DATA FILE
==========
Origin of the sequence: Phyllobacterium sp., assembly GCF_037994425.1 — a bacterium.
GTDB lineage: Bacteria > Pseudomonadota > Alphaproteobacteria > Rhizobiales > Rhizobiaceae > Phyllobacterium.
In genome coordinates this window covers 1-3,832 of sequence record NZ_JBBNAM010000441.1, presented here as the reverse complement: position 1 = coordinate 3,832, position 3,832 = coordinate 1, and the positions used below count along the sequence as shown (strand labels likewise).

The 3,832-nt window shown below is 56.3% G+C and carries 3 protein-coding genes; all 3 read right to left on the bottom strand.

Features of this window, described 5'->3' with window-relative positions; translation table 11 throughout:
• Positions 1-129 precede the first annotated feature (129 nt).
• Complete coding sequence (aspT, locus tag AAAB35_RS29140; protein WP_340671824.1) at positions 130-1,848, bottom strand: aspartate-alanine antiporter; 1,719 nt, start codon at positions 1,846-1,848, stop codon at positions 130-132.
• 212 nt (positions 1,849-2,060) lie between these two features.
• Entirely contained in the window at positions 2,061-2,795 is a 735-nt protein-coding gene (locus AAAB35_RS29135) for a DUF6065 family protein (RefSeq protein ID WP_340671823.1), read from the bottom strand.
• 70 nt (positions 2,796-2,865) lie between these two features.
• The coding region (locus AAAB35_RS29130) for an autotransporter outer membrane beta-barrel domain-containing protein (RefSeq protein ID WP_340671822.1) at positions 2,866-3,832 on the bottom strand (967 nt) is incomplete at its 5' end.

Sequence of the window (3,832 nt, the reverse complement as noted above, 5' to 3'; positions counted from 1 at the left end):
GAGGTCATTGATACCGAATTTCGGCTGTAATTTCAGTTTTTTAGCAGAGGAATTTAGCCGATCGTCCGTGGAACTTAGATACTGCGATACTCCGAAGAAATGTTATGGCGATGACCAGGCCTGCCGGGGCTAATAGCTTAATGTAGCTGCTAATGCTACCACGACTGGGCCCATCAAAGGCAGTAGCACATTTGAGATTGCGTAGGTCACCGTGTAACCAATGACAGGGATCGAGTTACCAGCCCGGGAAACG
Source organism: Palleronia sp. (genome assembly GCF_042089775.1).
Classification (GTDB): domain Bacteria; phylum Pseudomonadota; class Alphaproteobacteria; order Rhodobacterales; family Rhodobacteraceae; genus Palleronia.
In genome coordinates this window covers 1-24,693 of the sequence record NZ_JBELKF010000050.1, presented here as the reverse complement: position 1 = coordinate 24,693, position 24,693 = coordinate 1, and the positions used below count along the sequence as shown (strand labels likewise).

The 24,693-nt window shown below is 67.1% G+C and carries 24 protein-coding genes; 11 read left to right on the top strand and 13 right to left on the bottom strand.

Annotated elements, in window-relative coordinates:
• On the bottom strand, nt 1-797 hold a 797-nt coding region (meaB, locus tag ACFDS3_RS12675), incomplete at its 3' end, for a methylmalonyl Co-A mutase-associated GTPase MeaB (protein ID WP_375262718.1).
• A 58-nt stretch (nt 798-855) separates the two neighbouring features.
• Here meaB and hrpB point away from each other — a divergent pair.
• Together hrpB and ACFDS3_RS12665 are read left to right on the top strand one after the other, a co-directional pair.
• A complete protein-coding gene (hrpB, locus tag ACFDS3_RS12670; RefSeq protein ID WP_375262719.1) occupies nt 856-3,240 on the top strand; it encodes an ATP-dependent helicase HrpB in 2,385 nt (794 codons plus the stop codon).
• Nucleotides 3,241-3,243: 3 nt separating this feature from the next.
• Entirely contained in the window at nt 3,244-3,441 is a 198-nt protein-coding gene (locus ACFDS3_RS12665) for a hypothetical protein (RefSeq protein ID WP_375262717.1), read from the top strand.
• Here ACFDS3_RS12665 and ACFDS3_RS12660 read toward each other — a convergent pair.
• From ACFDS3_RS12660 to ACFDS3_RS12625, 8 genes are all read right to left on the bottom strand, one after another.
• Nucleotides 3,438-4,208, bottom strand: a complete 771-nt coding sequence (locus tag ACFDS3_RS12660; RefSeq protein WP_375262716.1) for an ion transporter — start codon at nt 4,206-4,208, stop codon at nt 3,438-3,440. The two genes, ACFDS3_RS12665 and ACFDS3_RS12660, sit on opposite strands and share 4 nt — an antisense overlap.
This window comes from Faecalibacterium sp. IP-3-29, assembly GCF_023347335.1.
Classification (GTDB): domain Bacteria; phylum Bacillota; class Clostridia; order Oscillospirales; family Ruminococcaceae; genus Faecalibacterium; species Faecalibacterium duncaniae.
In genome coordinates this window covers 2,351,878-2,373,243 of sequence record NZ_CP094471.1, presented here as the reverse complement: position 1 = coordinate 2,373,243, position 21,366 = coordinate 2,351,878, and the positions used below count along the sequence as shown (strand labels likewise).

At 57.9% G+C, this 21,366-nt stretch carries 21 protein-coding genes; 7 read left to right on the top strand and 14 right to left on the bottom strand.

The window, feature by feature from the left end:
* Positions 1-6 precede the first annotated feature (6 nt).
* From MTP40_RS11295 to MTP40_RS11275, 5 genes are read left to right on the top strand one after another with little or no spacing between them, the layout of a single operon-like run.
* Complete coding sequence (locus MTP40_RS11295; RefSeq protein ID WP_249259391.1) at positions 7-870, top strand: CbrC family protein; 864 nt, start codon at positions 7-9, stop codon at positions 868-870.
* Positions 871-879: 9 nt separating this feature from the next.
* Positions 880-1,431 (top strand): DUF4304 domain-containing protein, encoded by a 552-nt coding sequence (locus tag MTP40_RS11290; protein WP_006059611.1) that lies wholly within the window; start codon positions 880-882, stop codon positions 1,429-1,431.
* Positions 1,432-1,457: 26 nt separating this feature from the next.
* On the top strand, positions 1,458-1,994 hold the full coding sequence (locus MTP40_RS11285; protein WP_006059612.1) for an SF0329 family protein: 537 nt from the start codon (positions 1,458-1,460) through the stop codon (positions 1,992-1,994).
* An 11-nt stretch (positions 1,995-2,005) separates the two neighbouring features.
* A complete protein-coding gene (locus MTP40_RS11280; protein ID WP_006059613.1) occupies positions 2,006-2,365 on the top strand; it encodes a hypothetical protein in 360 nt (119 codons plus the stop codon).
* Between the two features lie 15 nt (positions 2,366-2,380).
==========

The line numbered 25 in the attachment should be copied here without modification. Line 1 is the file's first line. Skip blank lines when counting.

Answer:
• Entirely contained in the window at nt 3,244-3,441 is a 198-nt protein-coding gene (locus ACFDS3_RS12665) for a hypothetical protein (RefSeq protein ID WP_375262717.1), read from the top strand.